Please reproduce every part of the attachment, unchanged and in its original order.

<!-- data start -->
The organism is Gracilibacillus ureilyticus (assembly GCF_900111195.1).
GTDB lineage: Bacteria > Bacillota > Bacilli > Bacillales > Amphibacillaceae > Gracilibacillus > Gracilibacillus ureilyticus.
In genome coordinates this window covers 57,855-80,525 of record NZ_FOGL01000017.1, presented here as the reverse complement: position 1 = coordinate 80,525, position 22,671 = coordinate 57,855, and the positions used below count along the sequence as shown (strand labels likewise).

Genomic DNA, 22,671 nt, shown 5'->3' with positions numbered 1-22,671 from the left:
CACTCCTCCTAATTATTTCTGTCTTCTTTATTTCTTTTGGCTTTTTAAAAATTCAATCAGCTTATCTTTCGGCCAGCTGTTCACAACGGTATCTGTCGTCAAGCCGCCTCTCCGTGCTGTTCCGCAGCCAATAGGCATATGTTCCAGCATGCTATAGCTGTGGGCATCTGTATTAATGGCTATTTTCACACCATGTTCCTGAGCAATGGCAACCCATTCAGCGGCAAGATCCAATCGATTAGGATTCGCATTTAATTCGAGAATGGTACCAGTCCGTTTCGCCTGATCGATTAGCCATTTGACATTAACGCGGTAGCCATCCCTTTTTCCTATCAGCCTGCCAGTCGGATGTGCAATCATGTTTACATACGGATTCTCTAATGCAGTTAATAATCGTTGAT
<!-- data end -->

The organism is Gracilibacillus ureilyticus (assembly GCF_900111195.1).
GTDB lineage: Bacteria > Bacillota > Bacilli > Bacillales > Amphibacillaceae > Gracilibacillus > Gracilibacillus ureilyticus.
In genome coordinates this window covers 57,855-80,525 of record NZ_FOGL01000017.1, presented here as the reverse complement: position 1 = coordinate 80,525, position 22,671 = coordinate 57,855, and the positions used below count along the sequence as shown (strand labels likewise).

Genomic DNA, 22,671 nt, shown 5'->3' with positions numbered 1-22,671 from the left:
CACTCCTCCTAATTATTTCTGTCTTCTTTATTTCTTTTGGCTTTTTAAAAATTCAATCAGCTTATCTTTCGGCCAGCTGTTCACAACGGTATCTGTCGTCAAGCCGCCTCTCCGTGCTGTTCCGCAGCCAATAGGCATATGTTCCAGCATGCTATAGCTGTGGGCATCTGTATTAATGGCTATTTTCACACCATGTTCCTGAGCAATGGCAACCCATTCAGCGGCAAGATCCAATCGATTAGGATTCGCATTTAATTCGAGAATGGTACCAGTCCGTTTCGCCTGATCGATTAGCCATTTGACATTAACGCGGTAGCCATCCCTTTTTCCTATCAGCCTGCCAGTCGGATGTGCAATCATGTTTACATACGGATTCTCTAATGCAGTTAATAATCGTTGAT